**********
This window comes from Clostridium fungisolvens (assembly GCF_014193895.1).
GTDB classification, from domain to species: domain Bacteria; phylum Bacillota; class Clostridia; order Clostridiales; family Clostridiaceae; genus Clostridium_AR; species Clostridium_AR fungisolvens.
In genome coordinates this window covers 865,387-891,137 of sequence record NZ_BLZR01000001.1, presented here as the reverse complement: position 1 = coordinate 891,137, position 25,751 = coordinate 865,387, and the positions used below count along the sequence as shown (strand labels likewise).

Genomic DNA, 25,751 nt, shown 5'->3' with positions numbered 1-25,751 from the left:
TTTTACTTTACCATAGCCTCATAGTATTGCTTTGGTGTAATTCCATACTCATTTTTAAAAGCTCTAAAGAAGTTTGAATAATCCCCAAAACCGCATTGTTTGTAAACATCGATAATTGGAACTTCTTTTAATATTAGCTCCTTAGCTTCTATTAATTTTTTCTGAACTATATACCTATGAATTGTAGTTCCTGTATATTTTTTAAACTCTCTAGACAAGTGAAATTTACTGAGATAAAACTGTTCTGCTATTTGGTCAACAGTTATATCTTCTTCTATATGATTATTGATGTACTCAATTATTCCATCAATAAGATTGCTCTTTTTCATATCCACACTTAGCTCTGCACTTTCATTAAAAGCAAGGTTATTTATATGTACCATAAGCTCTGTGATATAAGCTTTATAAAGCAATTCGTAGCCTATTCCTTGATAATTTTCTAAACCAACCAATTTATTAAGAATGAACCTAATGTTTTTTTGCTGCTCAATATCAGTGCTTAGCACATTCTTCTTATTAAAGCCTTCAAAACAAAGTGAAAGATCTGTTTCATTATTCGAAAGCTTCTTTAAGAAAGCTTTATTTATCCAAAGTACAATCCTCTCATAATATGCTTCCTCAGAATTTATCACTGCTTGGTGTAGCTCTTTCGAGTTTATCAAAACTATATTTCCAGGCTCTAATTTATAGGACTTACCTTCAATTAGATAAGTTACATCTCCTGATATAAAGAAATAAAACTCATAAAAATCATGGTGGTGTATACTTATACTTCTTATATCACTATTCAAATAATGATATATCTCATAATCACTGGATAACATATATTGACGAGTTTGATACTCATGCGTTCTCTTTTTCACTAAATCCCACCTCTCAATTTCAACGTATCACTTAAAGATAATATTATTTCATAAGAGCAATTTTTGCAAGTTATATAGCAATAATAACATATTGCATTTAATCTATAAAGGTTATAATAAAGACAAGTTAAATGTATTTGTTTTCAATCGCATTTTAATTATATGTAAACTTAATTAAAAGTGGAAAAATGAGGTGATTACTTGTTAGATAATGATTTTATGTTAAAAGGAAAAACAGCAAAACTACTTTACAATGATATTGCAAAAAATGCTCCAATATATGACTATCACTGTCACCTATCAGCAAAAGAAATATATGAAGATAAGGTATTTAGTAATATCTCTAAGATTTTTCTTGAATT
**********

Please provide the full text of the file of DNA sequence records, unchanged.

This window comes from Clostridium fungisolvens (assembly GCF_014193895.1).
GTDB classification, from domain to species: domain Bacteria; phylum Bacillota; class Clostridia; order Clostridiales; family Clostridiaceae; genus Clostridium_AR; species Clostridium_AR fungisolvens.
In genome coordinates this window covers 865,387-891,137 of sequence record NZ_BLZR01000001.1, presented here as the reverse complement: position 1 = coordinate 891,137, position 25,751 = coordinate 865,387, and the positions used below count along the sequence as shown (strand labels likewise).

Genomic DNA, 25,751 nt, shown 5'->3' with positions numbered 1-25,751 from the left:
TTTTACTTTACCATAGCCTCATAGTATTGCTTTGGTGTAATTCCATACTCATTTTTAAAAGCTCTAAAGAAGTTTGAATAATCCCCAAAACCGCATTGTTTGTAAACATCGATAATTGGAACTTCTTTTAATATTAGCTCCTTAGCTTCTATTAATTTTTTCTGAACTATATACCTATGAATTGTAGTTCCTGTATATTTTTTAAACTCTCTAGACAAGTGAAATTTACTGAGATAAAACTGTTCTGCTATTTGGTCAACAGTTATATCTTCTTCTATATGATTATTGATGTACTCAATTATTCCATCAATAAGATTGCTCTTTTTCATATCCACACTTAGCTCTGCACTTTCATTAAAAGCAAGGTTATTTATATGTACCATAAGCTCTGTGATATAAGCTTTATAAAGCAATTCGTAGCCTATTCCTTGATAATTTTCTAAACCAACCAATTTATTAAGAATGAACCTAATGTTTTTTTGCTGCTCAATATCAGTGCTTAGCACATTCTTCTTATTAAAGCCTTCAAAACAAAGTGAAAGATCTGTTTCATTATTCGAAAGCTTCTTTAAGAAAGCTTTATTTATCCAAAGTACAATCCTCTCATAATATGCTTCCTCAGAATTTATCACTGCTTGGTGTAGCTCTTTCGAGTTTATCAAAACTATATTTCCAGGCTCTAATTTATAGGACTTACCTTCAATTAGATAAGTTACATCTCCTGATATAAAGAAATAAAACTCATAAAAATCATGGTGGTGTATACTTATACTTCTTATATCACTATTCAAATAATGATATATCTCATAATCACTGGATAACATATATTGACGAGTTTGATACTCATGCGTTCTCTTTTTCACTAAATCCCACCTCTCAATTTCAACGTATCACTTAAAGATAATATTATTTCATAAGAGCAATTTTTGCAAGTTATATAGCAATAATAACATATTGCATTTAATCTATAAAGGTTATAATAAAGACAAGTTAAATGTATTTGTTTTCAATCGCATTTTAATTATATGTAAACTTAATTAAAAGTGGAAAAATGAGGTGATTACTTGTTAGATAATGATTTTATGTTAAAAGGAAAAACAGCAAAACTACTTTACAATGATATTGCAAAAAATGCTCCAATATATGACTATCACTGTCACCTATCAGCAAAAGAAATATATGAAGATAAGGTATTTAGTAATATCTCTAAGATTTTTCTTGAATT